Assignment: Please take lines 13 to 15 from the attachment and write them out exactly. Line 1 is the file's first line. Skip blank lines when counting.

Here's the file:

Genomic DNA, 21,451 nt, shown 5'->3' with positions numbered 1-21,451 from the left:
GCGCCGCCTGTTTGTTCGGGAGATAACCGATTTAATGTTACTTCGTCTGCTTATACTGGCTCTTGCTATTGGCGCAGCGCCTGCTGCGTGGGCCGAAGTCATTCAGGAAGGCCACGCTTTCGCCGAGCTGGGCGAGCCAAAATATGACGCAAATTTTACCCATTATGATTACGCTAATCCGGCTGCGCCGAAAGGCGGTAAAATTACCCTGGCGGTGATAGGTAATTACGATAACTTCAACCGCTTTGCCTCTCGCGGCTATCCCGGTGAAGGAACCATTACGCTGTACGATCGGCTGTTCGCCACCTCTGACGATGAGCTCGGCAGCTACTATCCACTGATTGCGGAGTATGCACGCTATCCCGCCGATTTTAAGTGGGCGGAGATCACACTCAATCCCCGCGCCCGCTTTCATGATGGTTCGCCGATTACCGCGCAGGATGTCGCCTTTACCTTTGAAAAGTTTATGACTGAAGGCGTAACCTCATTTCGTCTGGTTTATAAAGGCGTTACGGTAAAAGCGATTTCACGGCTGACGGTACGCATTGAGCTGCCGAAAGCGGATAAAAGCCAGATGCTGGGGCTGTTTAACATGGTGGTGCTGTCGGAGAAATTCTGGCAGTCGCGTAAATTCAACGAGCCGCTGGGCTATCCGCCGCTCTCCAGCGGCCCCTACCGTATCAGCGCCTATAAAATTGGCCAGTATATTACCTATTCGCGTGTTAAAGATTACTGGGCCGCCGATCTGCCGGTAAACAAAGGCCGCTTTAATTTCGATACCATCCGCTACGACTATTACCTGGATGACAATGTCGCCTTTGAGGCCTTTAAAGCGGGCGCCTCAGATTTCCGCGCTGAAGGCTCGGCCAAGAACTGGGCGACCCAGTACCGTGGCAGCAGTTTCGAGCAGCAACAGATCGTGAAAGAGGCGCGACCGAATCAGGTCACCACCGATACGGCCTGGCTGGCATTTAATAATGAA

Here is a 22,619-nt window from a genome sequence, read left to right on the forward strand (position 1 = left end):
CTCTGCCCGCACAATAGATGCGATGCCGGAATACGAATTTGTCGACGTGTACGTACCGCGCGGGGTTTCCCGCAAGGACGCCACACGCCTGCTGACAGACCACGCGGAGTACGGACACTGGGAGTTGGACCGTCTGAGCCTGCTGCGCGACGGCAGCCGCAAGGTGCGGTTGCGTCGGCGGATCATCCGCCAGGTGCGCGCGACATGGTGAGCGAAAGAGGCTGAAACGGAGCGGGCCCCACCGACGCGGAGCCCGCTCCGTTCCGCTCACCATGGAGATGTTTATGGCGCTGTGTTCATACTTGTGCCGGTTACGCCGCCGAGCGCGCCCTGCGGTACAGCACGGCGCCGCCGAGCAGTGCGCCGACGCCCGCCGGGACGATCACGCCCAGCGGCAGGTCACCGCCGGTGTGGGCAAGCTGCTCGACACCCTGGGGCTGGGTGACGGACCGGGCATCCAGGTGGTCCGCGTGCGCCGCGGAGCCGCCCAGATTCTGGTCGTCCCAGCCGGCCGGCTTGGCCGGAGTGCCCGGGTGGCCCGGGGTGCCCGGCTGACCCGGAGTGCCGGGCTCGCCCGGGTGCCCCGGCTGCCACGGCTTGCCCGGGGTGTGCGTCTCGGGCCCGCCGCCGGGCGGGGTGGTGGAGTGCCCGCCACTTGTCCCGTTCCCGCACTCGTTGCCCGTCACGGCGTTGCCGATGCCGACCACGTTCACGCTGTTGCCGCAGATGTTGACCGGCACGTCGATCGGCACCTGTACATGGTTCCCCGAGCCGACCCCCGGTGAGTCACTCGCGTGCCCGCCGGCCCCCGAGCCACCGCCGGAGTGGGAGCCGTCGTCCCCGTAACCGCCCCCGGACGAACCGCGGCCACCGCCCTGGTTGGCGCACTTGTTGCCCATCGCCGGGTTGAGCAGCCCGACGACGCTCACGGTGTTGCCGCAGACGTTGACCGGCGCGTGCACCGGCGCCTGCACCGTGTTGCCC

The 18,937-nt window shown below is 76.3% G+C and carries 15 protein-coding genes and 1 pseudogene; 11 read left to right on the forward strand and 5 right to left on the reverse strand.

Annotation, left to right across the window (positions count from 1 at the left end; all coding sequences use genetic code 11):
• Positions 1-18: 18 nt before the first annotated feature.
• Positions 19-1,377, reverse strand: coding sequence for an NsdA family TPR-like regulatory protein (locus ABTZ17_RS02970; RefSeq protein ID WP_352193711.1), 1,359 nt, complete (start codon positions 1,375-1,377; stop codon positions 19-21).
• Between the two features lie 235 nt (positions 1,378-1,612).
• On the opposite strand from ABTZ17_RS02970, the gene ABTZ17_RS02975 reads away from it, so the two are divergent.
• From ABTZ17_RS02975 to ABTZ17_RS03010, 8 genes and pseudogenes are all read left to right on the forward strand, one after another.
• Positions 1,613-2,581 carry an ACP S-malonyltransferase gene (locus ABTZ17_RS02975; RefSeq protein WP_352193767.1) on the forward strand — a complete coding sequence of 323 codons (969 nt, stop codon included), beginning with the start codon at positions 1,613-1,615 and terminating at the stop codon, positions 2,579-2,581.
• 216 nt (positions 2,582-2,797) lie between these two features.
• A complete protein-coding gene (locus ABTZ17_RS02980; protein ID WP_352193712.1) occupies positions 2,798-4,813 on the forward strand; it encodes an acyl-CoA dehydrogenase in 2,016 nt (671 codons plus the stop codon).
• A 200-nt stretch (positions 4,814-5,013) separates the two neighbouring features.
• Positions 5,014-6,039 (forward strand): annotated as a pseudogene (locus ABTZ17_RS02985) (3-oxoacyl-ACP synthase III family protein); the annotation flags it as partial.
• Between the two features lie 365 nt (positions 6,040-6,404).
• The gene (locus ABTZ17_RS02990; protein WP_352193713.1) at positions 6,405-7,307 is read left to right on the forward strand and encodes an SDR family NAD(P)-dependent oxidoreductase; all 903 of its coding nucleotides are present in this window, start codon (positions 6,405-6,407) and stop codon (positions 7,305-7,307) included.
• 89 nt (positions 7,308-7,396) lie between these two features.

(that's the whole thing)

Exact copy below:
• 216 nt (positions 2,582-2,797) lie between these two features.
• A complete protein-coding gene (locus ABTZ17_RS02980; protein ID WP_352193712.1) occupies positions 2,798-4,813 on the forward strand; it encodes an acyl-CoA dehydrogenase in 2,016 nt (671 codons plus the stop codon).
• A 200-nt stretch (positions 4,814-5,013) separates the two neighbouring features.